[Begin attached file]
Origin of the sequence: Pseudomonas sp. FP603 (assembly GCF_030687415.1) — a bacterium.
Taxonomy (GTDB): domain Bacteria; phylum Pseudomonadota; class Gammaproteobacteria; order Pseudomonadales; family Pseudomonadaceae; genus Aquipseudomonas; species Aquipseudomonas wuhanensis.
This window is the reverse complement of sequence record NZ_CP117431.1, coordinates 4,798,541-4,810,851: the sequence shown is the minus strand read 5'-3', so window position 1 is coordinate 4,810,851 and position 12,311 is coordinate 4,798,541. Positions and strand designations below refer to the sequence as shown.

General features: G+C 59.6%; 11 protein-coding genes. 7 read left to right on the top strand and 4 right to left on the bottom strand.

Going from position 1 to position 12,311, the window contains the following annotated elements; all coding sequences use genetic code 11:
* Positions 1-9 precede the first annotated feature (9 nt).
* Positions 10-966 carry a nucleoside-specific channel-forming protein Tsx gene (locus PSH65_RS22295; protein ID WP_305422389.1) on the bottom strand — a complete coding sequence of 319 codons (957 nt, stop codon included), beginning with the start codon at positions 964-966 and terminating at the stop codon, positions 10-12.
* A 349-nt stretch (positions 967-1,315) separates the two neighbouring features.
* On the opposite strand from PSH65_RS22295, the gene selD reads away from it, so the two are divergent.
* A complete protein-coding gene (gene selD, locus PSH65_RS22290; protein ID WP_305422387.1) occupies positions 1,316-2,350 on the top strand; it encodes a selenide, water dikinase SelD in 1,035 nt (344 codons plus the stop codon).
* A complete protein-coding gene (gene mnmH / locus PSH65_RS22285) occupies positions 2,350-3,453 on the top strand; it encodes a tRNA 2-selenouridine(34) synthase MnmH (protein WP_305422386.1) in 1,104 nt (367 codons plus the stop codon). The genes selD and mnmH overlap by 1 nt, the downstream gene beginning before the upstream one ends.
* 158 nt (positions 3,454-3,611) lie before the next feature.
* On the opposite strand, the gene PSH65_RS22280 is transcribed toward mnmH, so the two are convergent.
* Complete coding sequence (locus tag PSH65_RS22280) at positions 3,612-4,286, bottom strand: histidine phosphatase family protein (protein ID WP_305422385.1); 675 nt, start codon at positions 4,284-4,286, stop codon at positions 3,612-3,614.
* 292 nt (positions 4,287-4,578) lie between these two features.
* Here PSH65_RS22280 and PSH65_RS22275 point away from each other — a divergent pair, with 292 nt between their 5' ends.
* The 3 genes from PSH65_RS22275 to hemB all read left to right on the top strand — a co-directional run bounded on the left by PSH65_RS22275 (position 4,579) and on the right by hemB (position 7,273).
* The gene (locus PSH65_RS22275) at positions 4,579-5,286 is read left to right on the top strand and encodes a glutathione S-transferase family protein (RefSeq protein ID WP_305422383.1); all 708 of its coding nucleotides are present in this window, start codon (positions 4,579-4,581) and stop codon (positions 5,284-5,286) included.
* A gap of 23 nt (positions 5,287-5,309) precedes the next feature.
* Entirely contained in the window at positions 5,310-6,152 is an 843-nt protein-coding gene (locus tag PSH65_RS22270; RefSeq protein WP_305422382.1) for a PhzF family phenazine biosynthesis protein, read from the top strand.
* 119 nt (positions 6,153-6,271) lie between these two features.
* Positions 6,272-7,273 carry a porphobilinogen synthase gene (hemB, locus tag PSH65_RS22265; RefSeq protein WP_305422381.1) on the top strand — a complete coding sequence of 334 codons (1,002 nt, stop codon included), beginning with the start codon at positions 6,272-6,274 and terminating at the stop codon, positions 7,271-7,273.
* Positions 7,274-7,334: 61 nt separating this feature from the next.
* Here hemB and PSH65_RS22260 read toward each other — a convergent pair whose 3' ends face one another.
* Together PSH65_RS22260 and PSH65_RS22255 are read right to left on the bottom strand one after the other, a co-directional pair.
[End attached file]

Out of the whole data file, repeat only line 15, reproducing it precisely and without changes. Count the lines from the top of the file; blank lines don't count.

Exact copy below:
* 292 nt (positions 4,287-4,578) lie between these two features.